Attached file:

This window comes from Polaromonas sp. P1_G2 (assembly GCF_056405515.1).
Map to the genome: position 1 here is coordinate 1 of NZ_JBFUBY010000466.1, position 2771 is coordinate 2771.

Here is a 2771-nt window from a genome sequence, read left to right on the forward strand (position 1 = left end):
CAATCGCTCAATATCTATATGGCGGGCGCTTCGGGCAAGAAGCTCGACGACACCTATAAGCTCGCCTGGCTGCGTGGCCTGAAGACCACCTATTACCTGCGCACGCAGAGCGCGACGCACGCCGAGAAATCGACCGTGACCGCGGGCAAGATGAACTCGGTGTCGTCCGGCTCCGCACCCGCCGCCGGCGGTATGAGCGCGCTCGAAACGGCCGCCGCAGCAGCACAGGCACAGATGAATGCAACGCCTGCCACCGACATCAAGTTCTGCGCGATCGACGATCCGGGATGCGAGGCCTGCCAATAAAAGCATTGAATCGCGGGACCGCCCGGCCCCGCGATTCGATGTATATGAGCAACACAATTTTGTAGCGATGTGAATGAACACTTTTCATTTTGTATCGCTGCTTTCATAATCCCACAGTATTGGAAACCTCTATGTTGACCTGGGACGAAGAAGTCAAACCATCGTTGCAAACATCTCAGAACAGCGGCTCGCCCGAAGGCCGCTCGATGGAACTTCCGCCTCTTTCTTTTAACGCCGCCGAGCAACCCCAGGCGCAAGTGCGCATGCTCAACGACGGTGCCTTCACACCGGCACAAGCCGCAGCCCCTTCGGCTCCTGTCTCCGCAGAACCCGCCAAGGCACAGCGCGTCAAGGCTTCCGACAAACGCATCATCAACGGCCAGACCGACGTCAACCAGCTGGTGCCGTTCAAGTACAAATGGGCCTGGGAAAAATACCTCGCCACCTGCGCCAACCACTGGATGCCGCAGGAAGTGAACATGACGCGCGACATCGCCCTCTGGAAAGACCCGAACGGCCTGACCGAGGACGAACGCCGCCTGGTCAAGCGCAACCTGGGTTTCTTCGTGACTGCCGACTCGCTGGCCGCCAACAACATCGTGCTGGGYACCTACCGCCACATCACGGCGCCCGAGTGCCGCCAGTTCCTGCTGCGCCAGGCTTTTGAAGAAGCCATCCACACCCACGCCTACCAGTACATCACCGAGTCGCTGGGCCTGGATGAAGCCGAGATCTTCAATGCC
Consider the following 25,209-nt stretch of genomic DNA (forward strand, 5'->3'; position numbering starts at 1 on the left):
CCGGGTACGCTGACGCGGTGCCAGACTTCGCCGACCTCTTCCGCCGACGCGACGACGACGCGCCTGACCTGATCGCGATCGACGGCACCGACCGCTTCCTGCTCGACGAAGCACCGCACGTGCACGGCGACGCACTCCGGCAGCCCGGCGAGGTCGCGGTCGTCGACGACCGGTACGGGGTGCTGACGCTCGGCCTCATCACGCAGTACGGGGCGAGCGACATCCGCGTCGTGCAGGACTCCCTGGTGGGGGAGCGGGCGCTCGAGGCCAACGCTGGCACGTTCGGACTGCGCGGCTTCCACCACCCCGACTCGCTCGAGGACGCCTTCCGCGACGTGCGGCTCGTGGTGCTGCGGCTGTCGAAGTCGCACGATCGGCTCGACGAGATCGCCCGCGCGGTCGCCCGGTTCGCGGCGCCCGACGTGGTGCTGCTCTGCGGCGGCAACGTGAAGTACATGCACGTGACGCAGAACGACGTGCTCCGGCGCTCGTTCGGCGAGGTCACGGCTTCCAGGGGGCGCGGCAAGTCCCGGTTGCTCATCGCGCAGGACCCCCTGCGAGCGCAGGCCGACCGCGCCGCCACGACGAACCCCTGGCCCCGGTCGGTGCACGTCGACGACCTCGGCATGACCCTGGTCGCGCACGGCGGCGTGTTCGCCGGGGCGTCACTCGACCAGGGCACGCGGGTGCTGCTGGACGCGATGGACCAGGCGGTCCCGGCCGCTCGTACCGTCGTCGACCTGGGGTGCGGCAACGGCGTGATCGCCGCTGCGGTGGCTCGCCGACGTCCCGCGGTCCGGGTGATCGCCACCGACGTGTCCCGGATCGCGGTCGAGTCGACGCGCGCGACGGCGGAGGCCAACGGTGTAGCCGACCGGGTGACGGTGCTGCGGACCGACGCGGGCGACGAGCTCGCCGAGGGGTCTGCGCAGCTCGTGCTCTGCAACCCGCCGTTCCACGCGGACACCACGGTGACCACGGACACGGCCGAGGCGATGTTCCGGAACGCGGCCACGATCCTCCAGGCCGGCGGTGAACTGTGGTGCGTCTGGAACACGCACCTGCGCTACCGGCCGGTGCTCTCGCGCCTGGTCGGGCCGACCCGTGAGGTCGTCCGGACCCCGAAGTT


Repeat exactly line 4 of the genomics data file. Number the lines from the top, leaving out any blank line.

CAATCGCTCAATATCTATATGGCGGGCGCTTCGGGCAAGAAGCTCGACGACACCTATAAGCTCGCCTGGCTGCGTGGCCTGAAGACCACCTATTACCTGCGCACGCAGAGCGCGACGCACGCCGAGAAATCGACCGTGACCGCGGGCAAGATGAACTCGGTGTCGTCCGGCTCCGCACCCGCCGCCGGCGGTATGAGCGCGCTCGAAACGGCCGCCGCAGCAGCACAGGCACAGATGAATGCAACGCCTGCCACCGACATCAAGTTCTGCGCGATCGACGATCCGGGATGCGAGGCCTGCCAATAAAAGCATTGAATCGCGGGACCGCCCGGCCCCGCGATTCGATGTATATGAGCAACACAATTTTGTAGCGATGTGAATGAACACTTTTCATTTTGTATCGCTGCTTTCATAATCCCACAGTATTGGAAACCTCTATGTTGACCTGGGACGAAGAAGTCAAACCATCGTTGCAAACATCTCAGAACAGCGGCTCGCCCGAAGGCCGCTCGATGGAACTTCCGCCTCTTTCTTTTAACGCCGCCGAGCAACCCCAGGCGCAAGTGCGCATGCTCAACGACGGTGCCTTCACACCGGCACAAGCCGCAGCCCCTTCGGCTCCTGTCTCCGCAGAACCCGCCAAGGCACAGCGCGTCAAGGCTTCCGACAAACGCATCATCAACGGCCAGACCGACGTCAACCAGCTGGTGCCGTTCAAGTACAAATGGGCCTGGGAAAAATACCTCGCCACCTGCGCCAACCACTGGATGCCGCAGGAAGTGAACATGACGCGCGACATCGCCCTCTGGAAAGACCCGAACGGCCTGACCGAGGACGAACGCCGCCTGGTCAAGCGCAACCTGGGTTTCTTCGTGACTGCCGACTCGCTGGCCGCCAACAACATCGTGCTGGGYACCTACCGCCACATCACGGCGCCCGAGTGCCGCCAGTTCCTGCTGCGCCAGGCTTTTGAAGAAGCCATCCACACCCACGCCTACCAGTACATCACCGAGTCGCTGGGCCTGGATGAAGCCGAGATCTTCAATGCC